Drugs and spices have long been at the center of global trade, but the concept of “drug” in its modern, Western sense is particularly derived from interactions with cultural “others.” Thinkers such as Jacques Derrida have written on the ancient Pharmakon and its relationship to signification and sacrifice.
As Richard DeGrandpre writes in the opening passages of Cult of Pharmacology, “This about sums up the modern history of drugs: irrational and unpredictable. Full of fear and loathing, with a strong theme of commerce running right through the center.” Sayak Valencia has associated illegal drug markets with the formation of “Endriago subjectivity” in Gore Capitalism. Opioid abuse is regularly in the news while local economies boom from marijuana legalization, from which profits are in conflict with federal banking laws. In contrast, more and more psychedelic science has praised the benefits of LSD, psilocybin mushrooms, ayahuasca, and MDMA, often through rhetorics of mind-body health.
Such biopolitical rhetoric often attempts to speak from a universalized, “spiritual” (entheogens) and transcultural perspective, enabling amnesia with respect to the ways drug commerce is part of primitive and ongoing accumulation of capital.
The New Polis welcomes submissions both of a scholarly and popular nature that fit within its broad range in topic areas from critical theory and cultural analysis to political thought and theology. We are currently calling for work related to the broad theme of “Drugs and Capitalism.” Some related lines of inquiry may include but are not limited to:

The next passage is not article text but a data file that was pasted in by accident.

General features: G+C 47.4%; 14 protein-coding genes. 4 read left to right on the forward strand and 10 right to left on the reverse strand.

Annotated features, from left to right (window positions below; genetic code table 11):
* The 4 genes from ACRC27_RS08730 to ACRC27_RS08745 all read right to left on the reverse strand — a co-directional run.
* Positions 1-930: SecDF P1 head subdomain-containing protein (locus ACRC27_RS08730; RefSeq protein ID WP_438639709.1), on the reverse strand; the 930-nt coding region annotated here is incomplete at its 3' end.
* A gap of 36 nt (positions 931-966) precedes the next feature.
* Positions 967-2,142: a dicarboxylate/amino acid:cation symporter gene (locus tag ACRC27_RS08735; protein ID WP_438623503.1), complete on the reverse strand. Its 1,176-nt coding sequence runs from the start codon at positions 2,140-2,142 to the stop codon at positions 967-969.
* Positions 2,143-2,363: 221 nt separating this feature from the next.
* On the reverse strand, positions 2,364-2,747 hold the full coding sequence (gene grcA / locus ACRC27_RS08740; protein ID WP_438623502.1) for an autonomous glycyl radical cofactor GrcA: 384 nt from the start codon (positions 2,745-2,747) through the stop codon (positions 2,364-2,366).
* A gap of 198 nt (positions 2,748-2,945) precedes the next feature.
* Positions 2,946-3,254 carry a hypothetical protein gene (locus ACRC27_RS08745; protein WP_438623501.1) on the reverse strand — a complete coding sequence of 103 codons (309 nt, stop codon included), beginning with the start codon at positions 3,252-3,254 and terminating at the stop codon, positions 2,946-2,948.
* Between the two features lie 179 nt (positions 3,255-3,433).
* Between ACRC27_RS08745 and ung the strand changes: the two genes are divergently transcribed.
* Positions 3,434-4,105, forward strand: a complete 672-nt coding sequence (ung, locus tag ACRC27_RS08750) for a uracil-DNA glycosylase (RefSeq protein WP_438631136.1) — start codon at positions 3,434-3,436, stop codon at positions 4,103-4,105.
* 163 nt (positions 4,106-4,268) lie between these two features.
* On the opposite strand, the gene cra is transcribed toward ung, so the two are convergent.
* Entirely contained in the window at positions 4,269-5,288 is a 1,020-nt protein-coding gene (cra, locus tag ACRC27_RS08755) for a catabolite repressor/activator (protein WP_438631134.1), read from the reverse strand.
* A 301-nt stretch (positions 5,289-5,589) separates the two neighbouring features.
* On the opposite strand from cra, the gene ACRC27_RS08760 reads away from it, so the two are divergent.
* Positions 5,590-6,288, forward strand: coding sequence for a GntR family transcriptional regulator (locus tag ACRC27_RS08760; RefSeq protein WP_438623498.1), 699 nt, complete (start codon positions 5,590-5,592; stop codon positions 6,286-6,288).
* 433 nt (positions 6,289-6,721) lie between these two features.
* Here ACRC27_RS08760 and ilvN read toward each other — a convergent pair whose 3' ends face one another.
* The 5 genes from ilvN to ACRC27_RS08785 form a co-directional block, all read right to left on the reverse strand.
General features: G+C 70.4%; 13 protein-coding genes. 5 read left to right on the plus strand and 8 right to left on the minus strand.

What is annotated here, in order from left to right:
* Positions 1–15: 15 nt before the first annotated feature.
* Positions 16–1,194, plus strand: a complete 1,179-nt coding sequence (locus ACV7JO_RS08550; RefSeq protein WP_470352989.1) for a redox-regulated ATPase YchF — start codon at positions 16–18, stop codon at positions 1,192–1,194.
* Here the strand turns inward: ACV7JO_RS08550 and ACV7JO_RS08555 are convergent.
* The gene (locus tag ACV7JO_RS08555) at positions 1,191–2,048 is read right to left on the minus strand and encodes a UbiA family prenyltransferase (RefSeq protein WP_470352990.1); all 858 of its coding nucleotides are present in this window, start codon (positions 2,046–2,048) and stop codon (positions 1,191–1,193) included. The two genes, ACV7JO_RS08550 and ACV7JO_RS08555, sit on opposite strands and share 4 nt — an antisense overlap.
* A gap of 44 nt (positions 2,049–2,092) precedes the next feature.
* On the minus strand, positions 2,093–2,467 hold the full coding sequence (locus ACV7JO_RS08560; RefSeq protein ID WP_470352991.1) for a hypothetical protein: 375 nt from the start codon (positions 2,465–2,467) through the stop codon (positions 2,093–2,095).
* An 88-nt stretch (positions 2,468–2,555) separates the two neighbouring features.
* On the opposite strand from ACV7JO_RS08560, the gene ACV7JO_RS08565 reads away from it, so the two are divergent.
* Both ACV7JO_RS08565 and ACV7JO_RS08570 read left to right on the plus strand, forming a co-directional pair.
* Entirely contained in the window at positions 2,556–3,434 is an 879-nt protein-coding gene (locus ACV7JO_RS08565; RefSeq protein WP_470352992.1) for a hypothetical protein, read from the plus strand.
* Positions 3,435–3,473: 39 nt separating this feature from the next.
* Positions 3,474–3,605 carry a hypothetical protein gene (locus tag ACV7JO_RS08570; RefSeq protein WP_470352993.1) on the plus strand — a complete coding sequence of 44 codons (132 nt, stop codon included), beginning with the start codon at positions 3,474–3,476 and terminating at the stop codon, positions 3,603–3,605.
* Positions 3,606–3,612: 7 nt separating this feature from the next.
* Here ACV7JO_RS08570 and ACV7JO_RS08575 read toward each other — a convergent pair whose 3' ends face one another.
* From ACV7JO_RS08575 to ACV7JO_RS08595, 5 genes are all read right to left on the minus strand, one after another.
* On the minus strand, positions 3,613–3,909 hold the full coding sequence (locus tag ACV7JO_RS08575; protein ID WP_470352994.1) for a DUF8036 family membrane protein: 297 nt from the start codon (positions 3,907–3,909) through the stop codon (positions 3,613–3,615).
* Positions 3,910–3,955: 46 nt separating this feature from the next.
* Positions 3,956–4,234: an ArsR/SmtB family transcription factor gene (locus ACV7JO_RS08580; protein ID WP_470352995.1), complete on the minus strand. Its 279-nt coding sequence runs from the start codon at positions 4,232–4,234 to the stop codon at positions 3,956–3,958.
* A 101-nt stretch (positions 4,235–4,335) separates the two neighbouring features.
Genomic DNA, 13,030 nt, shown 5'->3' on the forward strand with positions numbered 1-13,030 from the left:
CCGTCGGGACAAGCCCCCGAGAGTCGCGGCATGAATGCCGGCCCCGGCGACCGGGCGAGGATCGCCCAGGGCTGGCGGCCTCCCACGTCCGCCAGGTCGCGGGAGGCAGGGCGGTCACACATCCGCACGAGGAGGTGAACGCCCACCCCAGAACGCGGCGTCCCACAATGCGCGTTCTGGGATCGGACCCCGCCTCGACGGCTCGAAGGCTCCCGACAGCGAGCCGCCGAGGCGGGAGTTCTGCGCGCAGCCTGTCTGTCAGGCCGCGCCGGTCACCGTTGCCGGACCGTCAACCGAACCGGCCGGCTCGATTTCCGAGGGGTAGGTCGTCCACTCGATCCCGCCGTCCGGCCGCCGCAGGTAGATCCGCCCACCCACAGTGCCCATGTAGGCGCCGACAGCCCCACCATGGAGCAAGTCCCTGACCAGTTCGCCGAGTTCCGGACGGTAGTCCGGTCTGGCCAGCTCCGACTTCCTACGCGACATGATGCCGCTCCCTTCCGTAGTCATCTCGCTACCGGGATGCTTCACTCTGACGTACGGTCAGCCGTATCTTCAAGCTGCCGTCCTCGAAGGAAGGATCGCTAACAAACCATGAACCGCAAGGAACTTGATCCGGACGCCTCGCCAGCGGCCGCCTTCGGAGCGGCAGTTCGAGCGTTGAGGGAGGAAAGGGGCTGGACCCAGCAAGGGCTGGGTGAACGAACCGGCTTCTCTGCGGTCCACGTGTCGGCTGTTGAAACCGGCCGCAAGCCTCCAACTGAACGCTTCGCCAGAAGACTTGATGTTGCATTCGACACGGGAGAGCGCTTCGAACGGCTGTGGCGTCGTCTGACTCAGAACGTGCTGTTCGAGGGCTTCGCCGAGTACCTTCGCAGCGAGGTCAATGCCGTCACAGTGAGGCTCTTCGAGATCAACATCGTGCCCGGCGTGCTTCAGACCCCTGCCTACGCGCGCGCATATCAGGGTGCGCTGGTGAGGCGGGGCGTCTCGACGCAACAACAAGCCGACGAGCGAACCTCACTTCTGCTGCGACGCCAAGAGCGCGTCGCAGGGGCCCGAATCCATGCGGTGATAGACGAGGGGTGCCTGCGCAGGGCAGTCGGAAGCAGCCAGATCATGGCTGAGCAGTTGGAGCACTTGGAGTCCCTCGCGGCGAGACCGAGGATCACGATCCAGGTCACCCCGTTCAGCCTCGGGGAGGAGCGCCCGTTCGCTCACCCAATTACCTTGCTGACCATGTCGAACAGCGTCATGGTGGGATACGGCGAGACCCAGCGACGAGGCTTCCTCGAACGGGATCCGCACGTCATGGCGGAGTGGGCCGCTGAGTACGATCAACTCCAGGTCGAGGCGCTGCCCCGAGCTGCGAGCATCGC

- The War on Drugs and Cold War Politics
- Indigenous Traditions and Restricted Substances / Ethnopharmacology
- Gore Capitalism and Narcotic Commerce
- Drugs and Global Markets
- Rhetorics of Naming: “Drug,” “Pharmaceutical,” “Entheogen,” etc.
- Addiction Studies
- Ritual Uses of Entheogens
- International Law and Drug Policy
We welcome all areas of expertise in the arts and humanities. We do not publish social scientific articles with quantitative analysis unless the data merely occasionally supplements through graphs or charts what is basically a qualitative narrative. All submissions are carefully vetted by its editorial staff, who have advanced academic degrees.
We accept two forms of articles: short reflective pieces or full-length academic articles, usually published in installments and eligible for print publication in our forthcoming journal.
Occasional articles – e.g., reviews, essays, interviews, reflections, editorials, opinion pieces – are reviewed by the senior editors for our weblog and may be selected for publication in the academic journal within two years following initial appearance.
For information on how to submit (and format) an article or essay, please click here.